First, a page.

Mazzone named O's pitching coach

Mazzone named O's pitching coach

BALTIMORE -- It took just three days, and a longtime desire to work with manager Sam Perlozzo, to get Leo Mazzone into an Orioles uniform.

The club made official on Friday what had been known for 48 hours, that Mazzone, considered one of the top pitching coaches of this generation, agreed to a three-year contract to join his best friend, Perlozzo, in the rebuilding of the Orioles franchise.

"I'm very happy to be coming to Baltimore, [and I'm] looking forward to working with Sam Perlozzo," Mazzone said in a conference call on Friday. "I look forward to getting a winning tradition in Baltimore, looking forward to be in my home state. My family and friends are close by, and the main reason I am coming here is Sam Perlozzo is the manager."

Mazzone, 57, will attempt to rebuild a pitching staff that hasn't had a legitimate No. 1 starter since Mike Mussina left to join the Yankees following the 2000 season. Mazzone spent the past 15 years as the mastermind of the Braves' dominant staffs that helped capture 14 consecutive division titles.

His contract with the Braves did not expire until Nov. 15, so the Orioles sent Minor League pitcher Moises Hernandez to Atlanta as compensation. The signing is a major coup for the Orioles, who now have a proven coach who can help attract free agent pitchers to Baltimore.

"The opportunities don't come where you can work with your best friend and come close to your home state," he said. "I'm 57 years old, and I want to finish with Sam in Baltimore. And the Orioles had a great tradition of pitching, and we hope to get that back again."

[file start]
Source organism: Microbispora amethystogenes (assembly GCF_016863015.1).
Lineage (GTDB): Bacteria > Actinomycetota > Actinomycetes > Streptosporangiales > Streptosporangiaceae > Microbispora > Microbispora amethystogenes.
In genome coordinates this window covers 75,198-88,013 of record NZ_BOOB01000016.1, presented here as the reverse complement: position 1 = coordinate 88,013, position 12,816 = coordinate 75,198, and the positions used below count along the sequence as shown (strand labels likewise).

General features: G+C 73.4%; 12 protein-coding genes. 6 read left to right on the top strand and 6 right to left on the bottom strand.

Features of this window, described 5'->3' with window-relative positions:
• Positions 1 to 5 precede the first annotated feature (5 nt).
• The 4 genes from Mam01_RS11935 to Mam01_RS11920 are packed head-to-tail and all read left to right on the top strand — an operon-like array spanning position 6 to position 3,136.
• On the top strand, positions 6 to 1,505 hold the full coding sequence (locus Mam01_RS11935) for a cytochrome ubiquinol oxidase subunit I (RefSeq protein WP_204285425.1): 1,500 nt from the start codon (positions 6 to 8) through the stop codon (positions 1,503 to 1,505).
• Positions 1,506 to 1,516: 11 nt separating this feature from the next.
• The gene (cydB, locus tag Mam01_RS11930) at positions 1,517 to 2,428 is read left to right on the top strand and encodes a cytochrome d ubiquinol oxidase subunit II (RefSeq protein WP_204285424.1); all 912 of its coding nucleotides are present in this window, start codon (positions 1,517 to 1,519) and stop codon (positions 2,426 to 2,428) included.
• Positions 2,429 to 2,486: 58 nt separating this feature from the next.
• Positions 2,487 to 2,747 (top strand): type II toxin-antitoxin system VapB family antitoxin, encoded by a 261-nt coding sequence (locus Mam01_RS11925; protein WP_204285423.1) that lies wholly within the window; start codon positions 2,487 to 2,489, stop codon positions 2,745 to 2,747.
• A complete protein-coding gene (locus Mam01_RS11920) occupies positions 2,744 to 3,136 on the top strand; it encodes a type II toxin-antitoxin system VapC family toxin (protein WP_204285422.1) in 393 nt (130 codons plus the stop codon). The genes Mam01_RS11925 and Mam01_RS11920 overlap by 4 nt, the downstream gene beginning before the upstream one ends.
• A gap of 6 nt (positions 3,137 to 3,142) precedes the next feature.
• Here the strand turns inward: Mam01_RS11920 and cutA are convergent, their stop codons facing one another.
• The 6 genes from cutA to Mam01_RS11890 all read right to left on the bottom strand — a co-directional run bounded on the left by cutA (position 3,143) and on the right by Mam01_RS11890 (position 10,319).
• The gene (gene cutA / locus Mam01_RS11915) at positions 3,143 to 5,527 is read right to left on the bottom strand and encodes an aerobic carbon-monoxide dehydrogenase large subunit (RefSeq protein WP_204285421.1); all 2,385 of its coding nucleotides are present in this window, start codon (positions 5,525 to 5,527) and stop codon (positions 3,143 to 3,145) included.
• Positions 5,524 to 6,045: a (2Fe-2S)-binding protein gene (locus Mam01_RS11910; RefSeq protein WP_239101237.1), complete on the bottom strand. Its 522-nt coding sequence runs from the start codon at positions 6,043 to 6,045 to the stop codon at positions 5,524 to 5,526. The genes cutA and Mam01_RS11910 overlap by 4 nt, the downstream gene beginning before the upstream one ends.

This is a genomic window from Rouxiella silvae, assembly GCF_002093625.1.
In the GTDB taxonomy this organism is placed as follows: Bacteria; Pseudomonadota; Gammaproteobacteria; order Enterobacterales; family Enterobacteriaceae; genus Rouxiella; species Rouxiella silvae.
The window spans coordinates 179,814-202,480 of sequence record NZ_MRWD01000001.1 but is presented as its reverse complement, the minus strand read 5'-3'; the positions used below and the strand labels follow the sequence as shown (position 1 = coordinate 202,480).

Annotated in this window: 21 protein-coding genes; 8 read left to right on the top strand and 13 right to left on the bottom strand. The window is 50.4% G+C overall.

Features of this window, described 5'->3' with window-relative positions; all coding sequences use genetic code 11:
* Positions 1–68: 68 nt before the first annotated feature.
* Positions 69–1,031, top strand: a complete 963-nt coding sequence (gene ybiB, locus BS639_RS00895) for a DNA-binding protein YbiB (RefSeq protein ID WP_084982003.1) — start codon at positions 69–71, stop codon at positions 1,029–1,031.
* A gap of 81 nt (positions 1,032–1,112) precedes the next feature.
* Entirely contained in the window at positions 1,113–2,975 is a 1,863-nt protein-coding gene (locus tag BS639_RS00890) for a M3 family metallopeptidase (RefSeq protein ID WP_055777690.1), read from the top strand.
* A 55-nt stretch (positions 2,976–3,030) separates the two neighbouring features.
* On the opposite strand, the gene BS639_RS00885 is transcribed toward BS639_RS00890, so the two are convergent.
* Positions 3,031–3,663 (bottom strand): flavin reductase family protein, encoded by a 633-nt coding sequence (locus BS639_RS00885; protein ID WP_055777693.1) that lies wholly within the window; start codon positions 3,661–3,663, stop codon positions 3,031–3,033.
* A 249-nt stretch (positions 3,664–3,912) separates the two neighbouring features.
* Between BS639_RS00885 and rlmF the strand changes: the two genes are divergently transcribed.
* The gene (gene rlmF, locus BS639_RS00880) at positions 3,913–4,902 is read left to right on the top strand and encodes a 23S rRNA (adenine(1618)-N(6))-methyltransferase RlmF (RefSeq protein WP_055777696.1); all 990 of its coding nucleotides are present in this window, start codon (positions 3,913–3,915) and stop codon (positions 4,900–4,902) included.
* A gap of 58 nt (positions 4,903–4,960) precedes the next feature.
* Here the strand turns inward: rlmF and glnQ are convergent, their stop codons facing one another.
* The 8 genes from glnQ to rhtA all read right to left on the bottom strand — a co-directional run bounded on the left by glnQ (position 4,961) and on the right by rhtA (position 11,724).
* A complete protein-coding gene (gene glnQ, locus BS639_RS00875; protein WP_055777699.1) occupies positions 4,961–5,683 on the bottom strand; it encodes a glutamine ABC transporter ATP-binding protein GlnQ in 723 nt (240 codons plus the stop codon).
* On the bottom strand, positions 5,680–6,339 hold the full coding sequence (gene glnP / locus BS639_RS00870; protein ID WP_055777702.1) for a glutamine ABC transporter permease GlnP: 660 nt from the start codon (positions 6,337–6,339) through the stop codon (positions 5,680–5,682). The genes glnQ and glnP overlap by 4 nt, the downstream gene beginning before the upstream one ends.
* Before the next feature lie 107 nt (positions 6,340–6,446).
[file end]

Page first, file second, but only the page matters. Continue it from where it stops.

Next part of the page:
Perlozzo and Mazzone have been friends since their days of playing on the sandlots of Cumberland, Md., and they talked for years about working together. When Perlozzo was named manager on Oct. 12, he approached executive vice president Mike Flanagan about the possibility of asking the Braves for permission to talk to Mazzone.

Ray Miller, recovering from surgery to remove an aneurysm near his heart, gave the organization his blessing to pursue his replacement.

"I want to thank Ray Miller for all he did, for his support and his professionalism," Perlozzo said in a statement. "Ray did an outstanding job, and we remain good friends. Leo and I have been best friends for a long time and have always said that if I get the chance to manage, he would be my pitching coach. I'm glad for us that it will happen, but I'm really happy for the Orioles organization that Leo has joined the club. His record speaks for itself, and I have no doubt he will help our pitchers and the ballclub reach the next level."

The Orioles received permission on Tuesday evening and had a tentative agreement with Mazzone in place by Wednesday. The only snag was compensation for Mazzone, which was demanded by Braves general manager John Schuerholz.

The hiring of Mazzone could spark a change in the perception of the Orioles organization. Mazzone's pitchers have earned six Cy Young Awards, and he was present during the Braves' glory years, when the rotation was made up of John Smoltz, Tom Glavine, Greg Maddux and Steve Avery.

Mazzone, who earned $250,000 with the Braves, is expected to make nearly twice that amount with the Orioles. Owner Peter Angelos made it clear that he would pay an above-market salary to attract Mazzone.

"I know that they have some good young arms, but I will be talking more with Sam and the pitching staff and the organization and let them enlighten me more on what we have," Mazzone said. "We had the same situation in June 1990, in Atlanta. Don't think we will have trouble because the track record has been proven."

Gary Washburn is a reporter for MLB.com. This story was not subject to the approval of Major League Baseball or its clubs.